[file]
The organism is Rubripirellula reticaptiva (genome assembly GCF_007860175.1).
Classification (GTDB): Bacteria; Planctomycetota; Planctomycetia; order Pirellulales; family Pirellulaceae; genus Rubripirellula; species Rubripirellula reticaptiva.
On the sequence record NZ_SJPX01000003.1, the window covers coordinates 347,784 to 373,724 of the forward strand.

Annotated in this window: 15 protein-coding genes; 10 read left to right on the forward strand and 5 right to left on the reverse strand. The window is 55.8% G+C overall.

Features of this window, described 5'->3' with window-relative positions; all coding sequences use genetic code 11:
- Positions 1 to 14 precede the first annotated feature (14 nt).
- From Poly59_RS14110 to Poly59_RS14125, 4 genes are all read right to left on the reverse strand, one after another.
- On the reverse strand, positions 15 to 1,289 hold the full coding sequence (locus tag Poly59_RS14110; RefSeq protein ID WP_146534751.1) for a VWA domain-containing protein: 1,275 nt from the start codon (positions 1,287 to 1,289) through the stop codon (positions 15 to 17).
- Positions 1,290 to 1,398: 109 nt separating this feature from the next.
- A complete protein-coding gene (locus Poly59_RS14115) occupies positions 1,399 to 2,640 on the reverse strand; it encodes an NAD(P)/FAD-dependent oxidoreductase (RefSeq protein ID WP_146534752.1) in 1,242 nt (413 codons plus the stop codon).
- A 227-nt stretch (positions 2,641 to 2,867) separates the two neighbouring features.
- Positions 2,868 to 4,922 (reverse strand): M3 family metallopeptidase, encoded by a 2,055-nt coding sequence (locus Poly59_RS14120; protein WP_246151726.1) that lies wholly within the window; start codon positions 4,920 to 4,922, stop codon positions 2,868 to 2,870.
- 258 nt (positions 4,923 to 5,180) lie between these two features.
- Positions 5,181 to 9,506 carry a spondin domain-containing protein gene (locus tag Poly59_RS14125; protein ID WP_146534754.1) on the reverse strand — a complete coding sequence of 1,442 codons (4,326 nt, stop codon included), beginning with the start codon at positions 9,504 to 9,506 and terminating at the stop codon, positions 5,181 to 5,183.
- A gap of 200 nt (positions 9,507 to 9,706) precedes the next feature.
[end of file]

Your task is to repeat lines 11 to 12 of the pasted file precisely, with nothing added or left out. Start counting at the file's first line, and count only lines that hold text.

- A 227-nt stretch (positions 2,641 to 2,867) separates the two neighbouring features.
- Positions 2,868 to 4,922 (reverse strand): M3 family metallopeptidase, encoded by a 2,055-nt coding sequence (locus Poly59_RS14120; protein WP_246151726.1) that lies wholly within the window; start codon positions 4,920 to 4,922, stop codon positions 2,868 to 2,870.